How Improving the Health of Soil Can Improve Community Health

By path2positive

By the time medical students have completed school, they are well aware of the basic interconnections between nature and humanity. On its own, nature does not need human intervention, though humans cannot subsist without the natural world. But healthy animals, lively streams and fresh air are not the only requirements for maintaining a flourishing natural world and, therefore, healthy people. Evidently, so are healthy soils. According to two new studies, global warming is causing environmental changes that weaken these soils' abilities to support humans and other species, due to the lack of microbes and fungi they used to contain. The studies, one published in Nature Communications and the other in the Proceedings of the National Academy of Sciences point out several important environment and health lessons. One of them is critical to understanding why working toward climate solutions is key to maintaining human health. "While rising carbon dioxide levels – such as from burning fossil fuels – could spur plant growth, such an outcome required available nutrients and water. Those elements, particularly water, that may become less available with climate change," said Brajesh Singh, a professor at Western Sydney University and an author of both papers. Now that these medical students have become health professionals, we are calling upon them to address these issues in their practices.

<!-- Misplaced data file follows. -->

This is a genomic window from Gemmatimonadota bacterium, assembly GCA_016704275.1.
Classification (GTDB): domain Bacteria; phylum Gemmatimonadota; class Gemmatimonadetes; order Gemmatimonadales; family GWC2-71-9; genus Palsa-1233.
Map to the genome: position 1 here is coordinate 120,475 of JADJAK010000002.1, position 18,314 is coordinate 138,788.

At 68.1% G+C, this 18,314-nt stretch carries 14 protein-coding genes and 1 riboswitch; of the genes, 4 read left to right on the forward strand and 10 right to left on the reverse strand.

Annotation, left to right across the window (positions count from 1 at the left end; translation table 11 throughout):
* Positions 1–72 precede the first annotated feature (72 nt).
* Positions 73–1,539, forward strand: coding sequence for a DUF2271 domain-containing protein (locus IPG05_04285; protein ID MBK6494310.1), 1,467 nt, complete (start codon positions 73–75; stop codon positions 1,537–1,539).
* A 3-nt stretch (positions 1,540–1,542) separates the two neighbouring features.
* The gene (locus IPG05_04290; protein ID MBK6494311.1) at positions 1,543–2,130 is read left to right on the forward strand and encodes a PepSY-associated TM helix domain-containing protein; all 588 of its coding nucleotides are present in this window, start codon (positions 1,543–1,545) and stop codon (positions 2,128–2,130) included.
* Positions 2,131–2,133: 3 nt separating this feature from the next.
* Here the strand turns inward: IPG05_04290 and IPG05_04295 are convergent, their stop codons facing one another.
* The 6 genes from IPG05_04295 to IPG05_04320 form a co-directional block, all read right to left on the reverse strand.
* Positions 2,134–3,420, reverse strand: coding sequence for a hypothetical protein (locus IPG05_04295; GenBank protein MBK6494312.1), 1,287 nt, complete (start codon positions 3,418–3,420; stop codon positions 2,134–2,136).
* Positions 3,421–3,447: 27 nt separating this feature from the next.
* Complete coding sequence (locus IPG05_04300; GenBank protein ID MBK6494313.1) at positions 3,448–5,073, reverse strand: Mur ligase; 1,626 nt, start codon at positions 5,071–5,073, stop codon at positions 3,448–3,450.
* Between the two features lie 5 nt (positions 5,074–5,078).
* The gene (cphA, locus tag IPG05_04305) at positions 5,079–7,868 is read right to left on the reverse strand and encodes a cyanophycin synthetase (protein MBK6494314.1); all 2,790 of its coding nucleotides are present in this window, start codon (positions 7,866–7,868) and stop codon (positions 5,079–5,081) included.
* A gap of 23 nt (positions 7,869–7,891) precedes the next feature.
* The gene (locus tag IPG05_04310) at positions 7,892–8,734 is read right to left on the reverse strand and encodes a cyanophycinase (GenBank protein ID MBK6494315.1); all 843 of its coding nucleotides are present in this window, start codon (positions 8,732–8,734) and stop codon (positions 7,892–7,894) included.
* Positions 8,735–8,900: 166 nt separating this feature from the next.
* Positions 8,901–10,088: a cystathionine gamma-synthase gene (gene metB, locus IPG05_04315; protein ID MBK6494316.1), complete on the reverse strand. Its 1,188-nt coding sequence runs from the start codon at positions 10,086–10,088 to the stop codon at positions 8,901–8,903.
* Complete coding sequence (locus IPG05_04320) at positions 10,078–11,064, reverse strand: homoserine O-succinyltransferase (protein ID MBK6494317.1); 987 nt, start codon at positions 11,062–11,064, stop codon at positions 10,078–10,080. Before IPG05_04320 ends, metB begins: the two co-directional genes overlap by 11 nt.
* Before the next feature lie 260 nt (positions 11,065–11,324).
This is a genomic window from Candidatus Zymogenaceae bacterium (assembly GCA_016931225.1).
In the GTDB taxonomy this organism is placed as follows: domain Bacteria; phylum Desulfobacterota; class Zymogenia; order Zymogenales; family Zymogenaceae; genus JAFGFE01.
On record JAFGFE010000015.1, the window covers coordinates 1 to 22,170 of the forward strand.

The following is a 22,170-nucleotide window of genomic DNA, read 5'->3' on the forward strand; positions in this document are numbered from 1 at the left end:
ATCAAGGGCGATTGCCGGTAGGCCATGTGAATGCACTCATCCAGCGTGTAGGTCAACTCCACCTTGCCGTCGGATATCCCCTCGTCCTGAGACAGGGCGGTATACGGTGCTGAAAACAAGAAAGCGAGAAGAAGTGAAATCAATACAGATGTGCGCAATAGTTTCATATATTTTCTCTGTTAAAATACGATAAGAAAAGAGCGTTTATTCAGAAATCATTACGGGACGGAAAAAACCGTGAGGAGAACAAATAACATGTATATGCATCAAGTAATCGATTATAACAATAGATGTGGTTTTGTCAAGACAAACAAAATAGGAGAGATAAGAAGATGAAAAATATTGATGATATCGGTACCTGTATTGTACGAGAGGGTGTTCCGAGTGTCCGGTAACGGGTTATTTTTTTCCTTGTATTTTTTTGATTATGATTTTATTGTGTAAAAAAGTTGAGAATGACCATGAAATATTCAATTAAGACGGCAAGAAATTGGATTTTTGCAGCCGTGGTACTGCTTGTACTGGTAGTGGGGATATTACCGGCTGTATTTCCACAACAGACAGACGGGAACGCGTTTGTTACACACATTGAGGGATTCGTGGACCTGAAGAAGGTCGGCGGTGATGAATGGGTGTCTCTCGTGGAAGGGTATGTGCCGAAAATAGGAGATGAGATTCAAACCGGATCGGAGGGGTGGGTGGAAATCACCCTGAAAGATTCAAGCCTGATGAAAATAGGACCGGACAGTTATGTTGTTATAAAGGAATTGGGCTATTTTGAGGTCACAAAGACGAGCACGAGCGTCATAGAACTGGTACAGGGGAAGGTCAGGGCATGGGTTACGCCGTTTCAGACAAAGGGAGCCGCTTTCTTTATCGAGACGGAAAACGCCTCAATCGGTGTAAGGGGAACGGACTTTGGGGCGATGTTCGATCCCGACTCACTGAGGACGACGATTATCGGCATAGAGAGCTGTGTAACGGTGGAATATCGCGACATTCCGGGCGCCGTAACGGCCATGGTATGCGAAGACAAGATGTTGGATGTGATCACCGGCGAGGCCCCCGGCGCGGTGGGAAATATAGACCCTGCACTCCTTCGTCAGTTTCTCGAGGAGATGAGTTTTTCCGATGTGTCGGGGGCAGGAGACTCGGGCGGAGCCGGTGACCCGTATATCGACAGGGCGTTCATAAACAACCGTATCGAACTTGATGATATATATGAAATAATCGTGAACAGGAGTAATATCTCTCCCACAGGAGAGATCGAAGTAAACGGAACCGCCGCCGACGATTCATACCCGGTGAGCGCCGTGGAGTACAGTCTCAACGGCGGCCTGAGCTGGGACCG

Soil Productivity Cut by Climate Change, Making Societies More Marginal: Studies

The Sydney Morning Herald

By Peter Hannam I January 28, 2016

The health of the world's soils hinges on the abundance and diversity of the microbes and fungi they contain, and environmental changes including from global warming will undermine their ability to support humans and other species, according to two new studies. 

While animal and plant diversity has long been understood to be important, the multiple roles of soils – from the decomposition of organic matter to nutrient cycling and carbon fixing – have been less researched.

One of the studies, published in Nature Communications on Thursday, examined microbial diversity in 78 drylands on all inhabited continents and 179 sites in Scotland. It found that the loss of varieties – such as from climate change increasing arid zones – undermined the services the soils provided.

"As the aridity of soils goes up, the microbial diversity and abundance is reduced," Brajesh Singh, a professor at Western Sydney University and an author of both papers, said. "As the soils' multi-functions are reduced, so there are social and economic consequences."

The second paper, published recently in the Proceedings of the National Academy of Sciences journal found the area of the world's drylands – where rainfall and evaporation rates are roughly balanced – is increasing.

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